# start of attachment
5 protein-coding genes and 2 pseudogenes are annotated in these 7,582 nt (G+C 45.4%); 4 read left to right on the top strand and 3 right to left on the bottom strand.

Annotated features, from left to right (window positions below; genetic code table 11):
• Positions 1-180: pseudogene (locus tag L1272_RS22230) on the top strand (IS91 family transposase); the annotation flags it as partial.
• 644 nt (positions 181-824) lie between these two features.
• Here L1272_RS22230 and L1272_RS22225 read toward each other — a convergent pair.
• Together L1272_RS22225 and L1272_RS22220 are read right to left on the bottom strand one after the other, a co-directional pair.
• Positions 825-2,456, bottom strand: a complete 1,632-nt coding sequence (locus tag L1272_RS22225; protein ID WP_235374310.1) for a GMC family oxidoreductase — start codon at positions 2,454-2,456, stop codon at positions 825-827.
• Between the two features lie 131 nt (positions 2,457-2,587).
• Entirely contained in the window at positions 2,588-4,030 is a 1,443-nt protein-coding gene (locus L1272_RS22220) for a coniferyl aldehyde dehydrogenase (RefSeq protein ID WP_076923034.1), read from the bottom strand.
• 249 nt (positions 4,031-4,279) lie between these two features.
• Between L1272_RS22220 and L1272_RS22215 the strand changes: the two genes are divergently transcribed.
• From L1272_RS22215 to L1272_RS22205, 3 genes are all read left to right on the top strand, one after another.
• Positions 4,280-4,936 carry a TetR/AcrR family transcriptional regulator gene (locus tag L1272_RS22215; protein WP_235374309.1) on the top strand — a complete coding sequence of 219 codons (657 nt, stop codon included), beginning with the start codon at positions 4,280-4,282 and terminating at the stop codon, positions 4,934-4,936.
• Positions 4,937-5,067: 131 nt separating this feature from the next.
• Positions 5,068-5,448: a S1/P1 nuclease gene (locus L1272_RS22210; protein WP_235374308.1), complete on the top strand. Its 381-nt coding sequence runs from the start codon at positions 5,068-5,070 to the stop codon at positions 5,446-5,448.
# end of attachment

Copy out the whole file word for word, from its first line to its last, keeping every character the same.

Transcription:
5 protein-coding genes and 2 pseudogenes are annotated in these 7,582 nt (G+C 45.4%); 4 read left to right on the top strand and 3 right to left on the bottom strand.

Annotated features, from left to right (window positions below; genetic code table 11):
• Positions 1-180: pseudogene (locus tag L1272_RS22230) on the top strand (IS91 family transposase); the annotation flags it as partial.
• 644 nt (positions 181-824) lie between these two features.
• Here L1272_RS22230 and L1272_RS22225 read toward each other — a convergent pair.
• Together L1272_RS22225 and L1272_RS22220 are read right to left on the bottom strand one after the other, a co-directional pair.
• Positions 825-2,456, bottom strand: a complete 1,632-nt coding sequence (locus tag L1272_RS22225; protein ID WP_235374310.1) for a GMC family oxidoreductase — start codon at positions 2,454-2,456, stop codon at positions 825-827.
• Between the two features lie 131 nt (positions 2,457-2,587).
• Entirely contained in the window at positions 2,588-4,030 is a 1,443-nt protein-coding gene (locus L1272_RS22220) for a coniferyl aldehyde dehydrogenase (RefSeq protein ID WP_076923034.1), read from the bottom strand.
• 249 nt (positions 4,031-4,279) lie between these two features.
• Between L1272_RS22220 and L1272_RS22215 the strand changes: the two genes are divergently transcribed.
• From L1272_RS22215 to L1272_RS22205, 3 genes are all read left to right on the top strand, one after another.
• Positions 4,280-4,936 carry a TetR/AcrR family transcriptional regulator gene (locus tag L1272_RS22215; protein WP_235374309.1) on the top strand — a complete coding sequence of 219 codons (657 nt, stop codon included), beginning with the start codon at positions 4,280-4,282 and terminating at the stop codon, positions 4,934-4,936.
• Positions 4,937-5,067: 131 nt separating this feature from the next.
• Positions 5,068-5,448: a S1/P1 nuclease gene (locus L1272_RS22210; protein WP_235374308.1), complete on the top strand. Its 381-nt coding sequence runs from the start codon at positions 5,068-5,070 to the stop codon at positions 5,446-5,448.